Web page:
Following comments from residents and the proposed purchaser of the property, the Tooele City Council unanimously approved the rezone of the Harris Elementary School to pave the way for a drug rehabilitation center during its meeting Wednesday night.
The application from Skull Valley Health Care requested a rezone of the 9.42-acre property from R1-7 residential to MR-8 multi-family residential to repurpose it for a drug rehab center. The staff report for the proposed rezone noted the school building would not be torn down, but remain and be utilized.
Tyson Dixon, the CEO of Renaissance Ranch Treatment Centers, said the facility, which would be purchased and run in cooperation with the Skull Valley Band of Goshutes, would serve both the Native American population and general population. It would also accept Medicaid and be funded by a federal grant.
“In my experience, most everyone has a friend or family member who … struggles with addiction or who has lost their lives or who has lost themselves,” Dixon said. “And it’s largely due to grave misunderstanding, social stigma and particularly in this region, lack of resources to effectively help someone through the recovery and through the treatment process.”
At the Tooele City Planning Commission meeting on May 22, Dixon said the school building would undergo a full-scale remodel, including a resurface and repainting of the exterior. About five of the classrooms would be retained as group educational areas, while the majority would be converted into bedrooms at the facility, he said.
The school’s boiler would be removed and replaced with a new HVAC system and bathrooms would be added to meet the need of the facility, which could house up to 120 patients, separated by gender, according to Dixon. Security would be at the facility 24 hours per day, he said.
Detox and other acute medical situations would be handled at different facilities, Dixon said. The school site would be for long-term patient stays for those looking to recover from addiction.
The planning commission forwarded a negative recommendation for the rezone on a split, 4-3 vote during the May 22 meeting.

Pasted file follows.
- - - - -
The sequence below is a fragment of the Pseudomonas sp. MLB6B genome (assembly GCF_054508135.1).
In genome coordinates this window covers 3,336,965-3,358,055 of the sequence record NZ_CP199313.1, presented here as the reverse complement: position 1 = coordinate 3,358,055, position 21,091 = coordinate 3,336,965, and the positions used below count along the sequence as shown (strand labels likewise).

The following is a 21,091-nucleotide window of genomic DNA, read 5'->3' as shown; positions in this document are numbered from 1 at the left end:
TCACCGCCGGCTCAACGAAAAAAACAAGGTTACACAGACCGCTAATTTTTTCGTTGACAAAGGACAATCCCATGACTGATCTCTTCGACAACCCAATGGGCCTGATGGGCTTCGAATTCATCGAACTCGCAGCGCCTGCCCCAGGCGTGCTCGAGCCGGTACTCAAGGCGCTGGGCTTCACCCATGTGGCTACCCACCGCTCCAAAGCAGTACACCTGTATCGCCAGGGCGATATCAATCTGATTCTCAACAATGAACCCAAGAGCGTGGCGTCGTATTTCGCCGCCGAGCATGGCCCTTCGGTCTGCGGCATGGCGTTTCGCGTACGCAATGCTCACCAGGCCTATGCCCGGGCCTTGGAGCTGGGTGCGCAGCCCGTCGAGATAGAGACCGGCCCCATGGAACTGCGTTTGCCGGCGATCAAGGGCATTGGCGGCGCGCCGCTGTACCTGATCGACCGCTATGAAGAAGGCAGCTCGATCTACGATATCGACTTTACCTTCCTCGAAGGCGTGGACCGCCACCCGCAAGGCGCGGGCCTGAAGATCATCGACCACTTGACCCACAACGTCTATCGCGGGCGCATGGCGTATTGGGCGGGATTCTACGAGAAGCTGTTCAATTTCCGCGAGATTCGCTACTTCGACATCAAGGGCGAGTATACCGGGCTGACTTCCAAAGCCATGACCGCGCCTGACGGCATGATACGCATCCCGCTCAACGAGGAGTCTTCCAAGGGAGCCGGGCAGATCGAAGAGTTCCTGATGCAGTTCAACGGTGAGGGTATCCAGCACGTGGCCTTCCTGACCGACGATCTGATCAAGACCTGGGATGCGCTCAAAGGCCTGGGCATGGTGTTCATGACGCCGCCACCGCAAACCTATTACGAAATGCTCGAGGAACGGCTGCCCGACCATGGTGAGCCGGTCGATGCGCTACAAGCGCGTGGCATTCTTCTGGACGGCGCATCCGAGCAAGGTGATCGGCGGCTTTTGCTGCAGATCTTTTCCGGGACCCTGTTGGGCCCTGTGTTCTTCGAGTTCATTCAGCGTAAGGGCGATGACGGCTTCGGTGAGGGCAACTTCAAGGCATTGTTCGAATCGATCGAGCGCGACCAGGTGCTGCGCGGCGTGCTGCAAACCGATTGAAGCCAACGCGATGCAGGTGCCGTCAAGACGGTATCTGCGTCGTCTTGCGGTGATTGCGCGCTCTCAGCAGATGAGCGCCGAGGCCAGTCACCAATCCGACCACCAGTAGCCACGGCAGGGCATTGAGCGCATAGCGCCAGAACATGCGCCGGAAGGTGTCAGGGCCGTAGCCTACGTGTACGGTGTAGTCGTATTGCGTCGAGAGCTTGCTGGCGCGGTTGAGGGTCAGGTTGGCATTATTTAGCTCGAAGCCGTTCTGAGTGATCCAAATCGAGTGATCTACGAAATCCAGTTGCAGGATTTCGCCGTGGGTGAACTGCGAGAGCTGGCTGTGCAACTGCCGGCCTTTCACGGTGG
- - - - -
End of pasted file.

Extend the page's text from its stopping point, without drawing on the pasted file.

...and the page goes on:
City Councilman Scott Wardle asked about the nature of those treated at the facility, whether it would be a voluntary program or if they would be court-mandated to attend.
“I think the concern is, from the public … that it doesn’t become a revolving door for those that may be in court mandated treatment and going down the street and using, then coming back,” Wardle said.
Dixon said patients for the treatment program are evaluated for their desire to participate willingly in the program, whether it’s voluntary or they have a court-mandated requirement. He said those in the former elementary school would receive residential and transitional care at the facility over the span of three to nine months.
Several residents spoke about concerns with the facility, while others expressed support for a rehabilitation center, with some recovering addicts themselves.
Resident Jamie Lawless said she is concerned about people leaving the facility and coming to her nearby home. She said she has seen two men shoot up drugs right outside her home before.
“I’m in definite opposition of this happening to my neighborhood,” Lawless said. “For them to bring their community to my community, where I’ve lived for 30 years.”
Resident Andy Stetz said he’s worked with drug addicts and alcoholics for the past 34 years after completing a recovery program himself. He said he saw the drug rehabilitation program as an opportunity for Tooele, especially those who can’t afford expensive treatment options.
“Every family has experienced, somewhere in there, somebody in trouble,” Stetz said. “Where do you take them to? … All of a sudden here, there’s hope. That’s what I see here.”
The concerns included the effect on property value, possible increase in criminal complaints associated with the facility, and people voluntarily leaving the rehab program, then using drugs in the neighborhood.
Council Chairman Steve Pruden said finding a tenant for the empty school building alleviated a possible concern.
“We have a concern about a building that has now been, for over a year, vacant and what can happen in vacant buildings,” Pruden said.
The City Council voted unanimously to approve the rezone on a motion from Wardle, seconded by City Councilman Brad Pratt.
Following the vote, Pratt offered an explanation for his affirmative vote, identifying the same concern as Pruden about criminal activity in empty buildings and the need for drug rehabilitation resources in the community.
“I believe there’s residents in that neighborhood that I live in that need this type of service in our community,” Pratt said. “They do. But I believe those exist in all the neighborhoods in our community to a certain extent.”